Issue #118 September 19, 2006

PowerPoint Tip – Equipment Connections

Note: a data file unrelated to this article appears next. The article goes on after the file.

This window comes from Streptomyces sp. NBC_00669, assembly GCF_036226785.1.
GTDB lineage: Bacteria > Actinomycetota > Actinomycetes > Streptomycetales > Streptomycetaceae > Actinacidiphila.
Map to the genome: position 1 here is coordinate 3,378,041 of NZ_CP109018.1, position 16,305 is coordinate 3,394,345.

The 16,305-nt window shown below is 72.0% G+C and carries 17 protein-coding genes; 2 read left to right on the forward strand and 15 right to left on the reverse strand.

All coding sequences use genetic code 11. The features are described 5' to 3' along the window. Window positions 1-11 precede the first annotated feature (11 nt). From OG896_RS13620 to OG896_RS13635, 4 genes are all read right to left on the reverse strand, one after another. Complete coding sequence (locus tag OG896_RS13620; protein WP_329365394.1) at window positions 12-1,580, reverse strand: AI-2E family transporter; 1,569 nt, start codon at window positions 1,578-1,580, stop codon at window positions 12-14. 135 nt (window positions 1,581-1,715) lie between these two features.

In my webinar this week on Setting Up for a Worry Free Presentation, one of the items I will be covering is how to connect the equipment you will need for your presentation. I’ll go into more details on the webinar, but want to outline some of the most important basics today. The two most important pieces of equipment you will likely be using are a projector and your computer. The most obvious connection is to connect the display port of the computer to the display input of the projector. This is usually done using a cable that connects to the VGA port of the computer and a computer input port on the projector (sometimes a VGA port and sometimes a special port for that projector). Two other connections seem so obvious that they are usually taken for granted – the power cords for the projector and the laptop. While it may seem obvious, I have seen people struggle to figure out why the projector isn’t working when it was simply the cord not being plugged in. And I have seen laptops display a low battery warning in front of 1,200 people because the cord wasn’t plugged in. So while they may be too obvious for many, top presenters always make sure the power cords are plugged in and working properly. If you are plugging in to a power bar, which I always suggest you do to protect your equipment, make sure it is turned on – I have personal experience on forgetting this detail. When you have the computer and projector connected, make sure you set the laptop into the display mode so you see the slides on the laptop screen and the slides are displayed on the projector. There is usually a key combination on your laptop that toggles between three display modes: 1) laptop screen only, 2) external display only (the projector) or 3) both laptop screen and external display. It seems that every laptop is different, so while it is Fn+F8 on my Dell laptop, it will likely be different on your laptop. That covers the basic connections between laptop computer and projector. On the webinar I will also cover connecting other equipment, as well as choices in room setup, how to effectively test your slides, the difference between practice and rehearsal and the best way to create a backup of your presentation. To sign up for the webinar, go to .